Often has been the case, while working with this archive, that I have found myself investigating the life and art of deceased artists. Of course, that’s true of Suzanne Paul herself. These days, however, I seem to find myself more and more often reaching out to artists still living.
Recently I sat down with Houston artist Susan Plum, who was a close personal friend of Suzanne Paul’s, to dig up some info on some very timely images I’ve come across while scanning.
These images, though taken in 1983, speak to me of the present and seem to reflect the political climate we’re experiencing so close to home these days. I detect in the images an inherent, almost natural, irreverence and rebelliousness — the markers of youth and artistry that demonstrate an uninhibited reaction to one’s place in time. Quite obviously, we see an artist throwing tortillas at an American flag. There’s much that can be made by way of commentary here… but take from it what you will.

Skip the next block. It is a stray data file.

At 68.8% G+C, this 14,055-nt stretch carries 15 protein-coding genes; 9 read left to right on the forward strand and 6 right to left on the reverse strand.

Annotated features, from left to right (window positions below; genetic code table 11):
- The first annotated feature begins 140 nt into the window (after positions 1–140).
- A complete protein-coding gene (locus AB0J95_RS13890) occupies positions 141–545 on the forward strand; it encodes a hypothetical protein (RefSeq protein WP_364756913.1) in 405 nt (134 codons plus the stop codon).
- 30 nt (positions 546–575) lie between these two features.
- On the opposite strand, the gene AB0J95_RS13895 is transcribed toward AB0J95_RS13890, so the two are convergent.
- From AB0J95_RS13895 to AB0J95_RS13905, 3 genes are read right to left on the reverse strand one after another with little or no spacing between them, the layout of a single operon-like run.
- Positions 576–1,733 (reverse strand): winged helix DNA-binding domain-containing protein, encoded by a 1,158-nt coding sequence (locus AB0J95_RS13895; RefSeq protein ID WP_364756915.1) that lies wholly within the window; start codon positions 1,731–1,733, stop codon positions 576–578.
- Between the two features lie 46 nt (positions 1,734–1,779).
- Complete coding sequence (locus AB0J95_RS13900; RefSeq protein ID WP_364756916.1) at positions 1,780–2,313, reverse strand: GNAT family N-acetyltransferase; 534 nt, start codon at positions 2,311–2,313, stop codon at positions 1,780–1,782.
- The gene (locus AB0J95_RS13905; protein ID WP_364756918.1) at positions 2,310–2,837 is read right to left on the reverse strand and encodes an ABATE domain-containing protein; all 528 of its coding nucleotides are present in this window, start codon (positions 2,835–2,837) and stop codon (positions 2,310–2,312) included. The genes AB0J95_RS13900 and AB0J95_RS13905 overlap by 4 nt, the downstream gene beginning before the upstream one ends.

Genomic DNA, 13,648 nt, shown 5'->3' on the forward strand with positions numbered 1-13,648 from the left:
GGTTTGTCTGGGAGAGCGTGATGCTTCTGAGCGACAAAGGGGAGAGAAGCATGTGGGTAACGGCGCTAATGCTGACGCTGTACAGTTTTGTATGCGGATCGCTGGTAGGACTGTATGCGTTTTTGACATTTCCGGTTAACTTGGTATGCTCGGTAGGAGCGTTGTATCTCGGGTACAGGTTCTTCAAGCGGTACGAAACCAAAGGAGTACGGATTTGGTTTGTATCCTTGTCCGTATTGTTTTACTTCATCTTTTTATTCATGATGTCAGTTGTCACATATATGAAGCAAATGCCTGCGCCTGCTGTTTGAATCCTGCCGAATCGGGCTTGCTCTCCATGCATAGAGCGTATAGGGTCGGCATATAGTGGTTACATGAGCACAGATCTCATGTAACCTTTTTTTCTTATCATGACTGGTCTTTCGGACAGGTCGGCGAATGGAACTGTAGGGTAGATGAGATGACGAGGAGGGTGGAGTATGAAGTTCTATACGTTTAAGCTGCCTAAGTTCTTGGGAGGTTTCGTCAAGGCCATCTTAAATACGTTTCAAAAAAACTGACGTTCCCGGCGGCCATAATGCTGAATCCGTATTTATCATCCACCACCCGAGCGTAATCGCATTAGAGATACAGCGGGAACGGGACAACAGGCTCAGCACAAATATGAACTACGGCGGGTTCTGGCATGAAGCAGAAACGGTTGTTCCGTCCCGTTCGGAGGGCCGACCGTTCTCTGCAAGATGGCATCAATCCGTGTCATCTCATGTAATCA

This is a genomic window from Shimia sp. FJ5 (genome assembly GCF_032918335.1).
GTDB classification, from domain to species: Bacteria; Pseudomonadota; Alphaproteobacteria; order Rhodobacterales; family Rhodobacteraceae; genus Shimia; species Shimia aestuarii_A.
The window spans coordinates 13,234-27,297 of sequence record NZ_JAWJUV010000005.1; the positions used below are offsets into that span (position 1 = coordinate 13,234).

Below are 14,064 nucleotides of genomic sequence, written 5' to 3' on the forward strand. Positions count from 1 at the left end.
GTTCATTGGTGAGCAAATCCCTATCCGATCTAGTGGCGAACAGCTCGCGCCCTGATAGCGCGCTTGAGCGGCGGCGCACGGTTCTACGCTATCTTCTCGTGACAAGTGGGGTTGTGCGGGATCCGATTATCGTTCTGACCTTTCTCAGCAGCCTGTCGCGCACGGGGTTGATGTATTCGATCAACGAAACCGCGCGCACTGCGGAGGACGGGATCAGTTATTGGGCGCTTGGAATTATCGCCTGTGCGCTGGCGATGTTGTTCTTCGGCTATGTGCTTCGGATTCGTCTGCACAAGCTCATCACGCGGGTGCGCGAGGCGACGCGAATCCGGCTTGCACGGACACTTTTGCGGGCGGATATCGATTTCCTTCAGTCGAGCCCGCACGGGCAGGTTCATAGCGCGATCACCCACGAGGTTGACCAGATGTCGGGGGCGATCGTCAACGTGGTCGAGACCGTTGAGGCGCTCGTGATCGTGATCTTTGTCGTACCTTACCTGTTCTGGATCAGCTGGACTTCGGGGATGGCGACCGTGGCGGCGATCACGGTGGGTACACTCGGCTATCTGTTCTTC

A gap in an exhibition left opportunity for an impromptu installation and Plum was up for the challenge. “It was a statement about America,” she says, and it’s still relevant — it still fits. Susan got a good laugh at looking the photos. “I don’t remember it being that, THAT much fun…”
These documentary photos show some behind-the-scenes action related to a dual-venue presentation, which together created Low Down Showdown. The group pop-up exhibition invited an active group of Houston artists to present their works at The Alternative Museum in Tribeca (Showdown) as well as in a less-pristine venue across the street from the museum (Low Down). In the high-end / low-end juxtaposition, curation for the project was a collaborative effort between Houston’s Anne Harithas and the Alternative Museum’s co-founder Geno Rodriguez. At the time Susan was not living in Houston, but was posted in Seattle and met the Houston pack in New York City for the pop-up.
Art critic Kay Larsen mentioned Showdown in his New York Magazine editorial “Uncommon Visions”, and his text is invaluable as far as research goes. From his writing we gather the following: